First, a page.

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Respiratory Syncytial Virus (RSV) in Florida

Florida Health

Disease Control

Respiratory Syncytial Virus Surveillance

Activity Summary

Week 13 ( March 28 - April 3, 2021 )

Background

Respiratory syncytial virus (RSV) is a common respiratory virus that usually causes mild, cold-like symptoms. Young children and older adults, especially those with certain underlying health conditions, are at higher risk for severe illness from RSV. Prophylaxis is available for children who qualify. For more information, contact your health care provider.

In week 13, RSV activity in children <5 years increased and was above levels observed at this time in previous seasons.

One new RSV-associated outbreaks was reported in week 13. Three RSV-associated outbreaks have been reported since week 30, 2020 (beginning on July 19, 2020).

In week 13, the percent of emergency department and urgent care center visits for RSV among children <5 years increased and was above levels observed at this time in previous seasons.

In week 13, the percent of emergency department and urgent care center visits for respiratory syncytial virus among children less than five years increased. Levels were above those observed at this time in previous years.

RSV Surveillance

A statewide RSV surveillance system was implemented in Florida to support clinical decision-making for prophylaxis of premature infants.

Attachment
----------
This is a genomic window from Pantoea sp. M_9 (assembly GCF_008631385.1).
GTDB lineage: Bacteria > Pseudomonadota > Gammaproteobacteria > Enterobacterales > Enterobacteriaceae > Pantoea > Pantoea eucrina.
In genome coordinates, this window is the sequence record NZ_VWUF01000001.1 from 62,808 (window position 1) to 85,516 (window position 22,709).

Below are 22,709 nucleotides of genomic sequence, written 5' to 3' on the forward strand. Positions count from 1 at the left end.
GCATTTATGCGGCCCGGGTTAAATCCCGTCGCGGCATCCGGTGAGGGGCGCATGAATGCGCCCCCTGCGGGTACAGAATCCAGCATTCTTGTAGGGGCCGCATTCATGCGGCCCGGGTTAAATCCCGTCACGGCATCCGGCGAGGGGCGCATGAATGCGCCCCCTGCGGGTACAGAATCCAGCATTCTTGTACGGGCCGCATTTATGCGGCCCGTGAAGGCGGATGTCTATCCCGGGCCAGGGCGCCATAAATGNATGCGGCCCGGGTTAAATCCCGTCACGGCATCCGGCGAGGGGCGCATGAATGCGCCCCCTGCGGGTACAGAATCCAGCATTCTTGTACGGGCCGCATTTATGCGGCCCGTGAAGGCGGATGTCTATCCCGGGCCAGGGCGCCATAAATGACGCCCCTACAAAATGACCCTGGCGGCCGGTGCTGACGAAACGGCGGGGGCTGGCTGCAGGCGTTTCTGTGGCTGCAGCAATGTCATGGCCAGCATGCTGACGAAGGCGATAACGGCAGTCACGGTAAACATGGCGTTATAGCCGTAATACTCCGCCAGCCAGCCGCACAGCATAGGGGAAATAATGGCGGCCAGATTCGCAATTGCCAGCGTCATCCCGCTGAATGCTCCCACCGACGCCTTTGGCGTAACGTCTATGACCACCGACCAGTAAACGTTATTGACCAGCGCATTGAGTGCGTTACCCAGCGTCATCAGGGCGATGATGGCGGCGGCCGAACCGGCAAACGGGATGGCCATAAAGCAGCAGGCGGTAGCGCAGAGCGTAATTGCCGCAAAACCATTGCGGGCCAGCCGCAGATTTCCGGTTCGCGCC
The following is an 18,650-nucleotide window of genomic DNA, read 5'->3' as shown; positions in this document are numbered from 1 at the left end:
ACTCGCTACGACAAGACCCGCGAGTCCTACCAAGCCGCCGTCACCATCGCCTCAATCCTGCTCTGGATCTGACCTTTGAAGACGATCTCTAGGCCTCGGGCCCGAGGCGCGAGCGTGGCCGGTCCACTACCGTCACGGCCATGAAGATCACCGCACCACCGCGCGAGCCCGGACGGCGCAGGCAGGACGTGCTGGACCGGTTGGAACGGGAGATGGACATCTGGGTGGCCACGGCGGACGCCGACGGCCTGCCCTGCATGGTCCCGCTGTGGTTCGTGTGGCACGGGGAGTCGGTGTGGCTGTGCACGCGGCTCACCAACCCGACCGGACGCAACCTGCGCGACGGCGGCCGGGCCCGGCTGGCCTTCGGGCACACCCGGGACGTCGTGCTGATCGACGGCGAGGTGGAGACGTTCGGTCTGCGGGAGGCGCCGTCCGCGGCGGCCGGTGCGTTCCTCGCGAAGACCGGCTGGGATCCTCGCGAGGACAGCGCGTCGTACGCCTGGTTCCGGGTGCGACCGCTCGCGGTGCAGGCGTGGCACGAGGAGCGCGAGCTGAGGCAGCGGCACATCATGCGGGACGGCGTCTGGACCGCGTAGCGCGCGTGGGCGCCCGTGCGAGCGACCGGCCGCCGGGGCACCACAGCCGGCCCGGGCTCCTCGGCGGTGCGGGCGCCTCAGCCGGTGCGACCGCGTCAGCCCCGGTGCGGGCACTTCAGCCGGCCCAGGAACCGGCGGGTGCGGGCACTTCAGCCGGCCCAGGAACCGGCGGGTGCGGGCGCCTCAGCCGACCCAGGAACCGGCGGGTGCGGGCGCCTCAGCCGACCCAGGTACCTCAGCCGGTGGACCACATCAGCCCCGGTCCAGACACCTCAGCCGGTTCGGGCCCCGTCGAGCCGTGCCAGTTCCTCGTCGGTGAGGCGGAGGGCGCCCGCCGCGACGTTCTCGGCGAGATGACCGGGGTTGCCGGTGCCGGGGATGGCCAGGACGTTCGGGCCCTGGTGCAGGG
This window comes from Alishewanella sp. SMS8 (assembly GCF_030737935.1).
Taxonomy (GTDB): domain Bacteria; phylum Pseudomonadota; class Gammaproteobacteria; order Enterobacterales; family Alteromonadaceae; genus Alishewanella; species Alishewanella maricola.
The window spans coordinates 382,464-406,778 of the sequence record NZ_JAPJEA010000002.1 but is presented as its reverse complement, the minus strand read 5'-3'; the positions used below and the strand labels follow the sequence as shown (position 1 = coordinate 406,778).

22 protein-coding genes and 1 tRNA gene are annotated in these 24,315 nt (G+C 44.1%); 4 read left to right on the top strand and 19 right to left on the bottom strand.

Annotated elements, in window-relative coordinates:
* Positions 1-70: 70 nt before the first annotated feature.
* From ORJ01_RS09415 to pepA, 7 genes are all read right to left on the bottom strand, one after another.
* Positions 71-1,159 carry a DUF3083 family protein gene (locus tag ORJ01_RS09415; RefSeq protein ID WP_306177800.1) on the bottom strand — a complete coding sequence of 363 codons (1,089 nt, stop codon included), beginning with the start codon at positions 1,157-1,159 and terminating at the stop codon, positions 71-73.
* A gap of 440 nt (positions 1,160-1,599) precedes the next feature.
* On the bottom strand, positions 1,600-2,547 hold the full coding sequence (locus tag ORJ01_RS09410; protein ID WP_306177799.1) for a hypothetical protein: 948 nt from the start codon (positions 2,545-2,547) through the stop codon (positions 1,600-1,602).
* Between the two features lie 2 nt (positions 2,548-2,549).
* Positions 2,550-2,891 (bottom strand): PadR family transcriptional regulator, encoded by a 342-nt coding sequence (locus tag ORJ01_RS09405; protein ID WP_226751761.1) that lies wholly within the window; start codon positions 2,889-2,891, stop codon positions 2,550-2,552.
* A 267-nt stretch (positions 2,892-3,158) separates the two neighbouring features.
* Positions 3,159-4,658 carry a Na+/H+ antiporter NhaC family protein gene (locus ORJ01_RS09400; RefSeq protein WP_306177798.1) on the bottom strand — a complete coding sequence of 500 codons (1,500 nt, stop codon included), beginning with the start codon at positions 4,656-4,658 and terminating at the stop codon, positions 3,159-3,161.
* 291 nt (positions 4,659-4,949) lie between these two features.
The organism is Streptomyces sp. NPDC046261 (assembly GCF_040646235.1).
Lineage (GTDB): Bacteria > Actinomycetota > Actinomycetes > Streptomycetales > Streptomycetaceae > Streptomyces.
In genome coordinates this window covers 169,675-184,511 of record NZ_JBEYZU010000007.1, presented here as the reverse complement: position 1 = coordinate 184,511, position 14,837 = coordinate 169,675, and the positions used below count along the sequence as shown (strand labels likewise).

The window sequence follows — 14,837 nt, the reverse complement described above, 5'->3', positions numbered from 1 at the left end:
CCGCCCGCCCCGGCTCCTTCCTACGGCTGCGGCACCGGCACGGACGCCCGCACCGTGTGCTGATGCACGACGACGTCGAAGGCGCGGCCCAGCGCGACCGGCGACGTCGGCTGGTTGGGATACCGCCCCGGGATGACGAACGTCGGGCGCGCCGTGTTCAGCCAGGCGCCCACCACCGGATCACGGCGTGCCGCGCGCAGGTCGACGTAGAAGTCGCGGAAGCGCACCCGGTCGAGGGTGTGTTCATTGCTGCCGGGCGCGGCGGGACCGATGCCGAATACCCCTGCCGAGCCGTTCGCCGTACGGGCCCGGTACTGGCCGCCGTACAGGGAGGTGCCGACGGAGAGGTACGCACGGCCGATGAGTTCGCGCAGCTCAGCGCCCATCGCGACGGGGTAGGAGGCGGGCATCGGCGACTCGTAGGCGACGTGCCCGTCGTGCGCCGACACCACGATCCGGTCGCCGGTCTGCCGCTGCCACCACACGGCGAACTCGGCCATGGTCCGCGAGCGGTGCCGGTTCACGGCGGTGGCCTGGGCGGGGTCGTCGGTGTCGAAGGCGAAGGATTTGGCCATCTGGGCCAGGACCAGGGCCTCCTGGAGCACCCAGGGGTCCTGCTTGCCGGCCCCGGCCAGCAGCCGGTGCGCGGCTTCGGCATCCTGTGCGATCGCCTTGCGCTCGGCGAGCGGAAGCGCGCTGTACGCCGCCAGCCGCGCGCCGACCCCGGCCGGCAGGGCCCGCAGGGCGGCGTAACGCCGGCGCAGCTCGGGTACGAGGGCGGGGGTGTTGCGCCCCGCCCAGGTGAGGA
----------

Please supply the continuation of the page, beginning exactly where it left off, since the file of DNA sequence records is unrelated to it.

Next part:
The determination of unique seasonal and geographic trends of RSV activity in Florida has important implications for prescribing patterns for initiating prophylaxis to children at high risk for complications from RSV infection. The American Academy of Pediatrics currently recommends pre-approval for prophylactic treatment be made based on state surveillance data.

Florida’s RSV season is longer than the rest of the nation and has distinct regional patterns. The RSV seasons shown here are based on activity thresholds provided by the Centers for Disease Control and Prevention. Currently, three of Florida's five regions are in RSV surveillance.

To learn more about RSV in Florida, please visit FloridaHealth.gov/RSV.

Northwest Region, October- April (currently in season): Escambia, Santa Rosa, Okaloosa, Bay, Washington, Holmes, Jackson, Calhoun, Gulf, Gadsden, Liberty, Franklin, Wakulla, Leon, Jefferson, Walton North Region, September-March: Madison, Taylor, Hamilton, Suwannee, Lafayette, Dixie, Levy, Alachua, Gilchrist, Union, Bradford, Columbia, Baker, Nassau, Duval, Clay, St. Johns, Putnam Central Region, August-March: Citrus, Marion, Flagler, Volusia, Lake, Sumter, Hernando, Pasco, Pinellas, Hillsborough, Osceola, Brevard, Orange, Seminole  Southwest Region, September-April (currently in season): Polk, Manatee, Hardee, Highlands, Okeechobee, Glades, Charlotte, Desoto, Sarasota, Lee, Hendry, Collier outheast Region, January-December (currently in season): Indian River, St. Lucie, Martin, Palm Beach, Broward, Miami-Dade, Monroe

The Figure shows Florida’s RSV regional season breakdown. Regions that are currently in RSV season are marked with pink stars.

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